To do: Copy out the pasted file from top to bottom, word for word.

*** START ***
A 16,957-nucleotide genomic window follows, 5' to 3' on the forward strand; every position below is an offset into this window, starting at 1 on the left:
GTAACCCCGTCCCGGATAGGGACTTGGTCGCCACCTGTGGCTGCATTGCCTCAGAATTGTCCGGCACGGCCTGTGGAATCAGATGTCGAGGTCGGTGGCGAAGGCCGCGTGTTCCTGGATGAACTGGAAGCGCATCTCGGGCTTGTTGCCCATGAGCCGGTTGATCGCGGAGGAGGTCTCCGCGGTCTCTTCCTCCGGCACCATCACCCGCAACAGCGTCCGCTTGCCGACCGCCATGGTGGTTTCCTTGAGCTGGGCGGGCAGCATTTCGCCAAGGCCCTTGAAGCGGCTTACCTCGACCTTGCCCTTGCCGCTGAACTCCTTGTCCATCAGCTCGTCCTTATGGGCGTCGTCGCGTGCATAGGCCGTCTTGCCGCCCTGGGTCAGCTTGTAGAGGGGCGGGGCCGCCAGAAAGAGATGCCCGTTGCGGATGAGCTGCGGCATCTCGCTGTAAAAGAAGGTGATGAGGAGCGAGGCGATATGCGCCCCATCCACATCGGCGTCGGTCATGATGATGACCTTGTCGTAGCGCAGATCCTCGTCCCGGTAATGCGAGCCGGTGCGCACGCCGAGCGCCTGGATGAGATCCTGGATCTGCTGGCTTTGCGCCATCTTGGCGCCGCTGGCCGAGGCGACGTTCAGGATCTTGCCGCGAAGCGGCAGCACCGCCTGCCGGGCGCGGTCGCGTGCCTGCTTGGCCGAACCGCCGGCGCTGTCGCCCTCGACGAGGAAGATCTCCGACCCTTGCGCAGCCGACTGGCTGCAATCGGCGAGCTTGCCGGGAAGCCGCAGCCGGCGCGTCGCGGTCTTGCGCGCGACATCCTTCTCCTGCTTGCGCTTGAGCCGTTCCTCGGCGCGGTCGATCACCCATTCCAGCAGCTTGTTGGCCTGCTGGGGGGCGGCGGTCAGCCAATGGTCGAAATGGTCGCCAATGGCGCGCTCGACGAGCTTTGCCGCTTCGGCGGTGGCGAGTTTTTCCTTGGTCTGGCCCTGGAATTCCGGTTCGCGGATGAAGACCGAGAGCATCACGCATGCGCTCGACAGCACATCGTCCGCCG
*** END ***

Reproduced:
A 16,957-nucleotide genomic window follows, 5' to 3' on the forward strand; every position below is an offset into this window, starting at 1 on the left:
GTAACCCCGTCCCGGATAGGGACTTGGTCGCCACCTGTGGCTGCATTGCCTCAGAATTGTCCGGCACGGCCTGTGGAATCAGATGTCGAGGTCGGTGGCGAAGGCCGCGTGTTCCTGGATGAACTGGAAGCGCATCTCGGGCTTGTTGCCCATGAGCCGGTTGATCGCGGAGGAGGTCTCCGCGGTCTCTTCCTCCGGCACCATCACCCGCAACAGCGTCCGCTTGCCGACCGCCATGGTGGTTTCCTTGAGCTGGGCGGGCAGCATTTCGCCAAGGCCCTTGAAGCGGCTTACCTCGACCTTGCCCTTGCCGCTGAACTCCTTGTCCATCAGCTCGTCCTTATGGGCGTCGTCGCGTGCATAGGCCGTCTTGCCGCCCTGGGTCAGCTTGTAGAGGGGCGGGGCCGCCAGAAAGAGATGCCCGTTGCGGATGAGCTGCGGCATCTCGCTGTAAAAGAAGGTGATGAGGAGCGAGGCGATATGCGCCCCATCCACATCGGCGTCGGTCATGATGATGACCTTGTCGTAGCGCAGATCCTCGTCCCGGTAATGCGAGCCGGTGCGCACGCCGAGCGCCTGGATGAGATCCTGGATCTGCTGGCTTTGCGCCATCTTGGCGCCGCTGGCCGAGGCGACGTTCAGGATCTTGCCGCGAAGCGGCAGCACCGCCTGCCGGGCGCGGTCGCGTGCCTGCTTGGCCGAACCGCCGGCGCTGTCGCCCTCGACGAGGAAGATCTCCGACCCTTGCGCAGCCGACTGGCTGCAATCGGCGAGCTTGCCGGGAAGCCGCAGCCGGCGCGTCGCGGTCTTGCGCGCGACATCCTTCTCCTGCTTGCGCTTGAGCCGTTCCTCGGCGCGGTCGATCACCCATTCCAGCAGCTTGTTGGCCTGCTGGGGGGCGGCGGTCAGCCAATGGTCGAAATGGTCGCCAATGGCGCGCTCGACGAGCTTTGCCGCTTCGGCGGTGGCGAGTTTTTCCTTGGTCTGGCCCTGGAATTCCGGTTCGCGGATGAAGACCGAGAGCATCACGCATGCGCTCGACAGCACATCGTCCGCCG